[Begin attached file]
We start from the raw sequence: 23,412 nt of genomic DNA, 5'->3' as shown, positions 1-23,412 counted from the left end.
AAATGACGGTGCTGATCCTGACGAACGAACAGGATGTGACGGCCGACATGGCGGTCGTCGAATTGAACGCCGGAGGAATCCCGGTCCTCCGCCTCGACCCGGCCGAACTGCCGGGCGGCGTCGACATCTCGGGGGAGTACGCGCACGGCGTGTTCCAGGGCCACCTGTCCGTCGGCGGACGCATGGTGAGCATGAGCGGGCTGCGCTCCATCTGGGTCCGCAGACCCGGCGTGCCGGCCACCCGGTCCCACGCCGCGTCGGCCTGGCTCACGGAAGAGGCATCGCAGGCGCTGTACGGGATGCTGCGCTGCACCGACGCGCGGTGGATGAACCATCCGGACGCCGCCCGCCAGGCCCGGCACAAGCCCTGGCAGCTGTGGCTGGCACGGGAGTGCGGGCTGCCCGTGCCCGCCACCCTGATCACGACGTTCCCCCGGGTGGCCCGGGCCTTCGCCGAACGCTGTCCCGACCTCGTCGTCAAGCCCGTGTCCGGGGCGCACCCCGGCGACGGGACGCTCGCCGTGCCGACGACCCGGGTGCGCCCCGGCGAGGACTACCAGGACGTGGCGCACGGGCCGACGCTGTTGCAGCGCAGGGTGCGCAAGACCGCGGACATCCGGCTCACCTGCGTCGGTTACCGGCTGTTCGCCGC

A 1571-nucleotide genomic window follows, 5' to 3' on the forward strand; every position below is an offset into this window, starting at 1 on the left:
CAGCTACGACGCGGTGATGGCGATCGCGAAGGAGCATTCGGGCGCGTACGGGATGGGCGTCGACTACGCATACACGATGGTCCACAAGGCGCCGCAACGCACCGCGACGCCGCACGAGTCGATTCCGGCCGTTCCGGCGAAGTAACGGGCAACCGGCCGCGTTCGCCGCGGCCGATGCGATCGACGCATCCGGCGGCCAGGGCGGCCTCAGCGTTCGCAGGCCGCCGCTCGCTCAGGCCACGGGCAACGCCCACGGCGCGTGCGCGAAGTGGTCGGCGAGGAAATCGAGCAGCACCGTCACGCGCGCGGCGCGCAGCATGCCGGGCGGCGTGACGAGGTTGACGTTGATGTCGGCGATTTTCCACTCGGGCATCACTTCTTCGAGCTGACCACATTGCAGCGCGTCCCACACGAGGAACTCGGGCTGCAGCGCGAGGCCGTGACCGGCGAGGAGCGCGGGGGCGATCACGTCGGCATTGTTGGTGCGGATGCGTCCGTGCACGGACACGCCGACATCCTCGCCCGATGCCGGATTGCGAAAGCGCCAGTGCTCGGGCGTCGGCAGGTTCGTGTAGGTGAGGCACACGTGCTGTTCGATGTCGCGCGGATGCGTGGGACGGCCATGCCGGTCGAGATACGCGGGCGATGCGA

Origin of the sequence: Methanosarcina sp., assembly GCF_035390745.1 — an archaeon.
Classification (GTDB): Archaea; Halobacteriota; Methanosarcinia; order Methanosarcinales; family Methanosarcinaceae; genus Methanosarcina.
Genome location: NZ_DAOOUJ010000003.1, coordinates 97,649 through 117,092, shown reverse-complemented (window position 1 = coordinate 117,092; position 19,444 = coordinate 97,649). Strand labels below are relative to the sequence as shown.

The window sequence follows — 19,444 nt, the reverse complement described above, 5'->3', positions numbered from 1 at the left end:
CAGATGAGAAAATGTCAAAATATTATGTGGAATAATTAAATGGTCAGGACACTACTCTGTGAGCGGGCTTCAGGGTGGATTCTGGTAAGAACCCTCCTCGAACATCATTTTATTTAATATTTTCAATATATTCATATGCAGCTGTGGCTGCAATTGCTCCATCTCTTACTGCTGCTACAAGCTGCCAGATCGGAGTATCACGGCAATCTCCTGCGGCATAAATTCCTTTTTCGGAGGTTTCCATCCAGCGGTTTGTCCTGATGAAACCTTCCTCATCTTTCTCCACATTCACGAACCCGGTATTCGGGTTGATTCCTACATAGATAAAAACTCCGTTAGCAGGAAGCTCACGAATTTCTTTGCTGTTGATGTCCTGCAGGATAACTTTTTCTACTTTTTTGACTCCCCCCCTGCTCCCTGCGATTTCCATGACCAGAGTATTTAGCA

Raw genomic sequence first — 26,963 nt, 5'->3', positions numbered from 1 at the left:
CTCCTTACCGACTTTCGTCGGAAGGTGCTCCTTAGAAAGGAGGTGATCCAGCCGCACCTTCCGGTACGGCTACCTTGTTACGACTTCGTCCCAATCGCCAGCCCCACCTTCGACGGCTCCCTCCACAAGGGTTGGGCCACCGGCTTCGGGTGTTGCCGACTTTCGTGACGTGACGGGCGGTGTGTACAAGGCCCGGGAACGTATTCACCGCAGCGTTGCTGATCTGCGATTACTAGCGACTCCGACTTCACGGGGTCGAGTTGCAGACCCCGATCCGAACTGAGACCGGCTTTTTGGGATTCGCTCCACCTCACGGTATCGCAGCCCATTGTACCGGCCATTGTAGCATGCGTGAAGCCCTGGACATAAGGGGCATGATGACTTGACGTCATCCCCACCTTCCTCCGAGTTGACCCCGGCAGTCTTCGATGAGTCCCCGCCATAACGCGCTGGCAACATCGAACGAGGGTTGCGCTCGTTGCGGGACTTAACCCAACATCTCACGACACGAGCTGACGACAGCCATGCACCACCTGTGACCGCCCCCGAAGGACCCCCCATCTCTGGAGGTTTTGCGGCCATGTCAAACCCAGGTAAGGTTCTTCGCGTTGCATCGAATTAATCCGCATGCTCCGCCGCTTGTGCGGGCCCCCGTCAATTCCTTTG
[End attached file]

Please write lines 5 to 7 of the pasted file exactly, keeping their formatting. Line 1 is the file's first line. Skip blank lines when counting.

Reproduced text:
Origin of the sequence: Methanosarcina sp., assembly GCF_035390745.1 — an archaeon.
Classification (GTDB): Archaea; Halobacteriota; Methanosarcinia; order Methanosarcinales; family Methanosarcinaceae; genus Methanosarcina.
Genome location: NZ_DAOOUJ010000003.1, coordinates 97,649 through 117,092, shown reverse-complemented (window position 1 = coordinate 117,092; position 19,444 = coordinate 97,649). Strand labels below are relative to the sequence as shown.